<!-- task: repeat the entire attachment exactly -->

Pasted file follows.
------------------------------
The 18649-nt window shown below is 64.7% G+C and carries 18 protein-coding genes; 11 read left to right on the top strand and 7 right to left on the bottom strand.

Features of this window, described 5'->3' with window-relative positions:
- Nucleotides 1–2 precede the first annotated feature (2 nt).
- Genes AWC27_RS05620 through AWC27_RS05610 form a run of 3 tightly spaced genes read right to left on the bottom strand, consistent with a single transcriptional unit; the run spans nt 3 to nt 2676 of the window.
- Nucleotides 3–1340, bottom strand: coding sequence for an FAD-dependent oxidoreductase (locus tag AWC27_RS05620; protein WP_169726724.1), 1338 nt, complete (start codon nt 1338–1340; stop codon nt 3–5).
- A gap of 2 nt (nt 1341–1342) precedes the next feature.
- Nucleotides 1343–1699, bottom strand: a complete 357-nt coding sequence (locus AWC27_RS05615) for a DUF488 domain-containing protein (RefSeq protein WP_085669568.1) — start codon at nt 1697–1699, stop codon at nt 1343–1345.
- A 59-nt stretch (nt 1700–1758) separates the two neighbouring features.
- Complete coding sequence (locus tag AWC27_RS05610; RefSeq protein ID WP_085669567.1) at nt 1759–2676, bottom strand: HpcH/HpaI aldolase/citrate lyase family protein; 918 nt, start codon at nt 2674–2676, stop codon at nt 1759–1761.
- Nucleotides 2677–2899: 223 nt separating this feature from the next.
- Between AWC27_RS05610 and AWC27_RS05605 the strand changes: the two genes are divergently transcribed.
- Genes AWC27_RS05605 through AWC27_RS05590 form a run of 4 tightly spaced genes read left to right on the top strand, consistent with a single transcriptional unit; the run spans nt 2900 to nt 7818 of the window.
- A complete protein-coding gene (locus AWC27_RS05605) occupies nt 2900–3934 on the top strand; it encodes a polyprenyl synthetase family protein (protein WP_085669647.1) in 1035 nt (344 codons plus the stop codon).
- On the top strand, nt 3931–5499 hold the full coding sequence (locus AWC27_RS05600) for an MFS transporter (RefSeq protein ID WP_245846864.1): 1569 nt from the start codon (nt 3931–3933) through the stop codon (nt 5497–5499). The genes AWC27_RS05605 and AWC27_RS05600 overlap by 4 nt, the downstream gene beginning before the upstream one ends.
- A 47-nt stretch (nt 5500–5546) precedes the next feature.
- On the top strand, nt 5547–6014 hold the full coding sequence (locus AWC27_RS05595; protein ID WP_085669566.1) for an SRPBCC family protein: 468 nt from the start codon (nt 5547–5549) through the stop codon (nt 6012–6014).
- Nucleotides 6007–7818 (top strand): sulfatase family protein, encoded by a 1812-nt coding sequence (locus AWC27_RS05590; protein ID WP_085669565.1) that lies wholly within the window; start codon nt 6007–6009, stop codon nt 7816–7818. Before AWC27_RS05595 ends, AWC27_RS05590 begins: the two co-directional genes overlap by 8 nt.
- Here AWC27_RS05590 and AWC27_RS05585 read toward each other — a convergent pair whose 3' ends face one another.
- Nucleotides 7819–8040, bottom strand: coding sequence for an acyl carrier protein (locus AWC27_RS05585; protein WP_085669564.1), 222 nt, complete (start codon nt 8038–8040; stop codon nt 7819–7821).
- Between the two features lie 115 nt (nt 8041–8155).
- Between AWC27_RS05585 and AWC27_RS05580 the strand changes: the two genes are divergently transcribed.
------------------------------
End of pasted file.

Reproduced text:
The 18649-nt window shown below is 64.7% G+C and carries 18 protein-coding genes; 11 read left to right on the top strand and 7 right to left on the bottom strand.

Features of this window, described 5'->3' with window-relative positions:
- Nucleotides 1–2 precede the first annotated feature (2 nt).
- Genes AWC27_RS05620 through AWC27_RS05610 form a run of 3 tightly spaced genes read right to left on the bottom strand, consistent with a single transcriptional unit; the run spans nt 3 to nt 2676 of the window.
- Nucleotides 3–1340, bottom strand: coding sequence for an FAD-dependent oxidoreductase (locus tag AWC27_RS05620; protein WP_169726724.1), 1338 nt, complete (start codon nt 1338–1340; stop codon nt 3–5).
- A gap of 2 nt (nt 1341–1342) precedes the next feature.
- Nucleotides 1343–1699, bottom strand: a complete 357-nt coding sequence (locus AWC27_RS05615) for a DUF488 domain-containing protein (RefSeq protein WP_085669568.1) — start codon at nt 1697–1699, stop codon at nt 1343–1345.
- A 59-nt stretch (nt 1700–1758) separates the two neighbouring features.
- Complete coding sequence (locus tag AWC27_RS05610; RefSeq protein ID WP_085669567.1) at nt 1759–2676, bottom strand: HpcH/HpaI aldolase/citrate lyase family protein; 918 nt, start codon at nt 2674–2676, stop codon at nt 1759–1761.
- Nucleotides 2677–2899: 223 nt separating this feature from the next.
- Between AWC27_RS05610 and AWC27_RS05605 the strand changes: the two genes are divergently transcribed.
- Genes AWC27_RS05605 through AWC27_RS05590 form a run of 4 tightly spaced genes read left to right on the top strand, consistent with a single transcriptional unit; the run spans nt 2900 to nt 7818 of the window.
- A complete protein-coding gene (locus AWC27_RS05605) occupies nt 2900–3934 on the top strand; it encodes a polyprenyl synthetase family protein (protein WP_085669647.1) in 1035 nt (344 codons plus the stop codon).
- On the top strand, nt 3931–5499 hold the full coding sequence (locus AWC27_RS05600) for an MFS transporter (RefSeq protein ID WP_245846864.1): 1569 nt from the start codon (nt 3931–3933) through the stop codon (nt 5497–5499). The genes AWC27_RS05605 and AWC27_RS05600 overlap by 4 nt, the downstream gene beginning before the upstream one ends.
- A 47-nt stretch (nt 5500–5546) precedes the next feature.
- On the top strand, nt 5547–6014 hold the full coding sequence (locus AWC27_RS05595; protein ID WP_085669566.1) for an SRPBCC family protein: 468 nt from the start codon (nt 5547–5549) through the stop codon (nt 6012–6014).
- Nucleotides 6007–7818 (top strand): sulfatase family protein, encoded by a 1812-nt coding sequence (locus AWC27_RS05590; protein ID WP_085669565.1) that lies wholly within the window; start codon nt 6007–6009, stop codon nt 7816–7818. Before AWC27_RS05595 ends, AWC27_RS05590 begins: the two co-directional genes overlap by 8 nt.
- Here AWC27_RS05590 and AWC27_RS05585 read toward each other — a convergent pair whose 3' ends face one another.
- Nucleotides 7819–8040, bottom strand: coding sequence for an acyl carrier protein (locus AWC27_RS05585; protein WP_085669564.1), 222 nt, complete (start codon nt 8038–8040; stop codon nt 7819–7821).
- Between the two features lie 115 nt (nt 8041–8155).
- Between AWC27_RS05585 and AWC27_RS05580 the strand changes: the two genes are divergently transcribed.